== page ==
"Tyrgeis!" Egil shouted. "Tyrgeis!" A moment later a hairy blonde head poked out from the line of crouching men. Egil motioned for him to come over. The berserk rose to his feet quietly, feet sinking into the snow. He was short for a berserk, a mere five feet seven inches, and covered in war paint. Tyrgeis Of The Iron Gale. That's what they called him. His spirit was unstoppable, his tenacity on the field like a rushing wind. He was fearless. He was dire. He was perfect for the job.

"Tyrgeis," Egil repeated when the subordinate was closer. "The Hollow Men are not far; just below that crest." He pointed to his right, the crest a mere thirty meters beyond. Tyrgeis followed his leader's direction with his eyes, his head jerking towards the crest with an excited fury.

"Then we can catch them!" He said hurriedly. "Quickly, Kahn Egil, let me meet them! I want to be the first to-"

"No!" Egil refused. "I need you to spy their number, then come back to us. Do not let them see you, and save the Hollow Men your wrath for a moment or two."

"Aye," Tyrgeis replied. A moment later he was sprinting, half crouched, towards the crest. As Egil watched him go the other men slowly began to draw around their leader, clustering together in the cold.

"What's going on?" Asked Hervard Of The Bloody Stump. His face was contorted mass of wounds, ugly beyond repair. And his left arm was severed at the forearm, a wound inflicted long ago and earning him the title he now held.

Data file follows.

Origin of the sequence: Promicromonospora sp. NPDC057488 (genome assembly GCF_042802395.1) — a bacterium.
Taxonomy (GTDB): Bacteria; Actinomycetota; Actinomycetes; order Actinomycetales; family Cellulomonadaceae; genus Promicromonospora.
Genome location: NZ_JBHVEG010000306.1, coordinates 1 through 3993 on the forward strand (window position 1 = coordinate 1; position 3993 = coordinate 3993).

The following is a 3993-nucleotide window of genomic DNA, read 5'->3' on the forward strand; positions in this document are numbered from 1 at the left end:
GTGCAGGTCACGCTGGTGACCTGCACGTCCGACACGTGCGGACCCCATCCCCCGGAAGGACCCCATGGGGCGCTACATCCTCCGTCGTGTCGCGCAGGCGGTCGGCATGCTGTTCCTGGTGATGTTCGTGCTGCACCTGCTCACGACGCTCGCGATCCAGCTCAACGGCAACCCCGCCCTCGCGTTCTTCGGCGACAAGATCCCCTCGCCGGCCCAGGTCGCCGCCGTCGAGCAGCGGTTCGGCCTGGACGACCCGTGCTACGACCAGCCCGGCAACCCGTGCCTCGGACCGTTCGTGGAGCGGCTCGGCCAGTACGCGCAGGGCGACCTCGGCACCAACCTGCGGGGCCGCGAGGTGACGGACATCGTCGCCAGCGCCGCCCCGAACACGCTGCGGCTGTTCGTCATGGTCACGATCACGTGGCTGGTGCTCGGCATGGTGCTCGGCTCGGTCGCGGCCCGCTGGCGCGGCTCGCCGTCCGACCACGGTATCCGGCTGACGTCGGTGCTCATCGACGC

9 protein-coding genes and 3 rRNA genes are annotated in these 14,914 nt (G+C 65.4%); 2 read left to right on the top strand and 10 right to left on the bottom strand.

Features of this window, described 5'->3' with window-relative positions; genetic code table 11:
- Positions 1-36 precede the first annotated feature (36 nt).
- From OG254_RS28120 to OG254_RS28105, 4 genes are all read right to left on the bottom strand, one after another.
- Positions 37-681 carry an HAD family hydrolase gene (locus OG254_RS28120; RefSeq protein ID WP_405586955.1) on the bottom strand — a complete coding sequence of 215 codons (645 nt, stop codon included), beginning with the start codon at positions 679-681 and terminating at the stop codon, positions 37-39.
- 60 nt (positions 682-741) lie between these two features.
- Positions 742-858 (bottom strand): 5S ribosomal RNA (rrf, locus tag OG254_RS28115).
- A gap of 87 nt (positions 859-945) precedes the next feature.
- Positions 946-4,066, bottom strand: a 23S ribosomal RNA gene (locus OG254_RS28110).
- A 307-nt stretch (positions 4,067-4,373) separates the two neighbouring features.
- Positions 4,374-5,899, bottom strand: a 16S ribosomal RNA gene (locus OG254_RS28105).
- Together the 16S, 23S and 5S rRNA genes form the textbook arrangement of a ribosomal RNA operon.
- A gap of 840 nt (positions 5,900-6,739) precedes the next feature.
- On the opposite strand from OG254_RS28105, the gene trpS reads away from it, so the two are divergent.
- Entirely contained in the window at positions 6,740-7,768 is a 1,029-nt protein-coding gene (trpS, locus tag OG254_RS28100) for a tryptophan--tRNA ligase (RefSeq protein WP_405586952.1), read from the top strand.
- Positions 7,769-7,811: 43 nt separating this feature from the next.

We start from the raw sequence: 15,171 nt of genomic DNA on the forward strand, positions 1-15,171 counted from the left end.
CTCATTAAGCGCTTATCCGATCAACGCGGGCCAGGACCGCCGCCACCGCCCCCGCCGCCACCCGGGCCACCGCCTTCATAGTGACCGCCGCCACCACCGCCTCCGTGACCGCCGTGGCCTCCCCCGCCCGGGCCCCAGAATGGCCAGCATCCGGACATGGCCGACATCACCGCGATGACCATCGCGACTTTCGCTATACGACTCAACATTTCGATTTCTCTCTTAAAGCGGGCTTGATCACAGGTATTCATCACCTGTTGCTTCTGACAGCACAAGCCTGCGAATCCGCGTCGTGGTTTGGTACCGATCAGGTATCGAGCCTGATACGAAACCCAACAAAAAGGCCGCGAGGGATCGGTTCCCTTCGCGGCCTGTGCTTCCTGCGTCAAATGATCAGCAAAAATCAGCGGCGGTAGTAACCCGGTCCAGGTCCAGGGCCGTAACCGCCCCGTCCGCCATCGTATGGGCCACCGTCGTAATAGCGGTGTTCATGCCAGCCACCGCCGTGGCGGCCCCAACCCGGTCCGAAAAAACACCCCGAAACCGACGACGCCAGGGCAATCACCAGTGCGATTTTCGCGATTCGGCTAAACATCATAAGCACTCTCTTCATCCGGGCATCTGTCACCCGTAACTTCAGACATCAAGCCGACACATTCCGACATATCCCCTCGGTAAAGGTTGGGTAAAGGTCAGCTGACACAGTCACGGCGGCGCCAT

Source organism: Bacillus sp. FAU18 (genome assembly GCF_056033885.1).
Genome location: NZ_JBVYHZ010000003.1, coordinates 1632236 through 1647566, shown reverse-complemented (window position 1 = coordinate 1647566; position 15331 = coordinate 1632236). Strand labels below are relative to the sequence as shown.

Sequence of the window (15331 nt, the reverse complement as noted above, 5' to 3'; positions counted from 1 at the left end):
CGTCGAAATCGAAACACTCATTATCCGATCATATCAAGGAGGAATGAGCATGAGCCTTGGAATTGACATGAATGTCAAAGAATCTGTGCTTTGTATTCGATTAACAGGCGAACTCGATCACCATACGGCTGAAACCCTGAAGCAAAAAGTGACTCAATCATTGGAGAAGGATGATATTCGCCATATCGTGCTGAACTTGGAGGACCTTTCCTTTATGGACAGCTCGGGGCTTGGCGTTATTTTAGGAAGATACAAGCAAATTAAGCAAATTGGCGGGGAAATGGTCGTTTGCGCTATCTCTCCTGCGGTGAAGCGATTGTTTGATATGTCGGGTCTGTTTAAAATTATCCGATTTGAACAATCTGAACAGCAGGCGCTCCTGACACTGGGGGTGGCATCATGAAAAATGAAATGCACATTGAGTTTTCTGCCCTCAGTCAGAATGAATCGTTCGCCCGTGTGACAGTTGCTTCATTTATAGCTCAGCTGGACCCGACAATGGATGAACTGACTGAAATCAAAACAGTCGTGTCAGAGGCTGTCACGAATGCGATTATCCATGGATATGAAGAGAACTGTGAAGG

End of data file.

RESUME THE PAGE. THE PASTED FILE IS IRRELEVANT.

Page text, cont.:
"We're right on their backsides." Egil replied, his eyes never leaving the crest. "But they've got Thrall with them. I just hope we're in time to catch them before the Thrall move in between."

"Our luck has held so far, if we move quickly, we might be able to get in between them." Said Hervard. The burly hulk then proceeded to blow snot out of his nose, freezing instantly in the snow at his feet. "Damned Stair." He complained.

"If our luck holds." Egil repeated softly to himself. Suddenly Egil saw Tyrgeis approaching. The young berserk was racing with all abandon back to the line of comrades. In a swooping rush he flung himself into the snow where Egil and the others lay crouched. His eyes bulged and his chest heaved. "What is it? What did you see?"

"The Hollow Men!" Tyrgeis panted dramatically. "The Hollow Men, there are so many."

"How many?" Egil asked warily.

"So many that their spears would hide the sun!"

To that Hervard chuckled, his hideous grin exposing rotted and missing teeth. "Good!" He laughed. Egil turned to him with confusion and slight annoyance. Hervard saw it and subsided his laughter a bit to explain the source of his joy. "Then we shall fight them in the shade."

Egil smiled at his haggard comrade. What a demented fool.

"What about the Thrall?" He asked Tyrgeis. "How many of them did you see?"

"Myriads." Tyrgeis responded. "But they're all standing still, like they've got nowhere to go."